This is the first of two books spanning the National Park (a sister Southern Lakes volume follows). Here, the northern half is split into four areas: Ullswater, Haweswater and the eastern fringe; Thirlmere, Keswick and the northern hills; Derwentwater, Borrowdale & the central fells; Newlands, Buttermere & the western waters. There are only a few hard and fast means of splitting the area down, so to an extent there is an arbitrary element to these divisions, bound to provoke incredulity in some – ‘how can you separate Keswick from Derwentwater?’ You cannot, of course, so there is an inevitable crossover at the edges of the chapters. But the divisions do, I think, indicate general shifts in character from chapter to chapter. So, for instance, the Thirlmere, Keswick & the northern hills section represents – with a few glaring exceptions – perhaps the most overlooked terrain in the Northern Lakes. While the chapter on Derwentwater, Borrowdale & the central fells possesses the most concentrated scenery, it is also the busiest sliver of the north, its honeypot. Then, within the final western chapter, you find the purest remains of the old-time sleepy Lakes and the least outward sign of the explosion in visitor numbers. The ground covered rises from easy valley strolls to adventurous mountain scrambles, but none are longer than, at most, a half-day of walking. This seemed crucial; for an area so compact, the emphasis is too often on the long days striving to the very highest mountains, or on looping ridges together into extended horseshoes. These are wonderful activities, but they rather overlook the snappy immediacy of much of the Northern Lakes’ delights. There are forests to enjoy, ruins, mountain tarns, low and mid-height fells, waterfalls, lake shores, tranquil valleys, former quarries and mines, and, in the middle, a rugged town. These are all here, within digestible walks that – to extend the metaphor – are more convivial lunches than lengthy feasts. But the ‘shorter’ in the title does not always mean short (there are serious outings to St Sunday Crag, Great End and Blencathra here) – so take it as the relative term it is. Each route sets out at its beginning the distance and height gained, the relevant Ordnance Survey (OS) 1:25,000 map (which should always be carried) and an indication of the walking time it will take. Duration will always be a moot point, with plenty of variables in play: fit, experienced walkers in spring sunshine will cover the same ground much quicker than novices in mist and rain. So, take it as a rough guide intended to assist with planning your day, and remember it does not allow for any of the stops that you may have in mind. The route map is also a general guide and is emphatically not intended for navigation. Finally, the contents are arranged east to west, which (though sounding odd) is a general reflection of most people’s experience when visiting the National Park – they arrive from the east. So think of this as a journey into the Lakes, reaching its conclusion upon the desolate windswept top of Grike, about as far from the crowds as it is possible to get.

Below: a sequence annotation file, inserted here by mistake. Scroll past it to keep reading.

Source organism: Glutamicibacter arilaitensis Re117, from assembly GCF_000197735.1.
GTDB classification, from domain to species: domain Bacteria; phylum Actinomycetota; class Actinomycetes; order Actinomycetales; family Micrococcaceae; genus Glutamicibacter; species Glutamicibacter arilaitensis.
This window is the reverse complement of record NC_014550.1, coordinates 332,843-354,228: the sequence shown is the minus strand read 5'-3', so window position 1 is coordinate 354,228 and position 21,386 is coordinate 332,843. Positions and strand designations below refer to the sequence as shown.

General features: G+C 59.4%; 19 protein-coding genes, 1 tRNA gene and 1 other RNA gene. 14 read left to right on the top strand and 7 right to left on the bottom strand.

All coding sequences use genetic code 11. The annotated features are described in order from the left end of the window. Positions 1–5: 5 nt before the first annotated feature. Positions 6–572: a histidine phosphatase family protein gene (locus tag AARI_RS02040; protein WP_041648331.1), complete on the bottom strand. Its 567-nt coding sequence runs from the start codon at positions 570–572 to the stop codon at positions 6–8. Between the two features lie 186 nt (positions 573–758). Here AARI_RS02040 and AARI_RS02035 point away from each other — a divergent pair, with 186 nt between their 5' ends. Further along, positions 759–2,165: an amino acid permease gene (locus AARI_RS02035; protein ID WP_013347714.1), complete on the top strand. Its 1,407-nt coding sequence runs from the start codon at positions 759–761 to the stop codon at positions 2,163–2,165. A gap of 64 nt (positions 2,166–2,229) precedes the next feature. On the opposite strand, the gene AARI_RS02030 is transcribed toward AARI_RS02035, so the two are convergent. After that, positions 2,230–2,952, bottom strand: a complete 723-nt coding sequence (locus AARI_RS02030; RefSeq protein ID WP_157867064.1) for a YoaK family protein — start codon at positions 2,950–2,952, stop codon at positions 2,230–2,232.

Excepting Ullswater, Haweswater and the eastern fringe, which gravitate to the major regional centre of Penrith, Keswick is the hub around which the Northern Lakes spin: almost every transport link in the arc from the north to the northwest passes through, begins or terminates in Keswick. With major tourism and walking industries to serve, the public transport provision is pretty good too, particularly in the spring and summer when a number of additional bus services operate. These really are to be recommended, not least for environmental reasons, but also for relieving the frustration built by congested lanes and full car parks. What we all need, as Withnail puts it in Withnail and I, is ‘harmony, fresh air and stuff like that’. The most useful bus route is the year-round 78 (Borrowdale Rambler), running the length of Borrowdale from Keswick to Seatoller. This is an excellent means of reaching the Borrowdale start points in the third chapter; indeed, one route (p56) calls upon it for a return to Keswick. On a fine summer day, when an open-topped double-decker plies the route, the swaying journey above the wooded east shore of Derwentwater is worth it for its own sake. The scenic and seasonal 77/77A (Honister Rambler) makes a rickety crossing of the Honister Pass en route to Buttermere and Crummock, calling also at Braithwaite and nipping at the edge of the Newlands Valley. The 208 (Ullswater Rambler), the 73/73A (Caldbeck Rambler) and the 74 (Osprey Bus) also have their valuable moments. See individual walks for which buses are recommended where. Certainly the most memorable and evocative way of travelling is across the waters of one of the lakes – in the north that means the cheerful Keswick Launch on Derwentwater, and the famed ‘steamers’ (though long since diesels) criss-crossing Ullswater. Both should definitely be experienced (see the walks on p18 and p58); they operate year round, with extra sailings in the spring and, in particular, summer.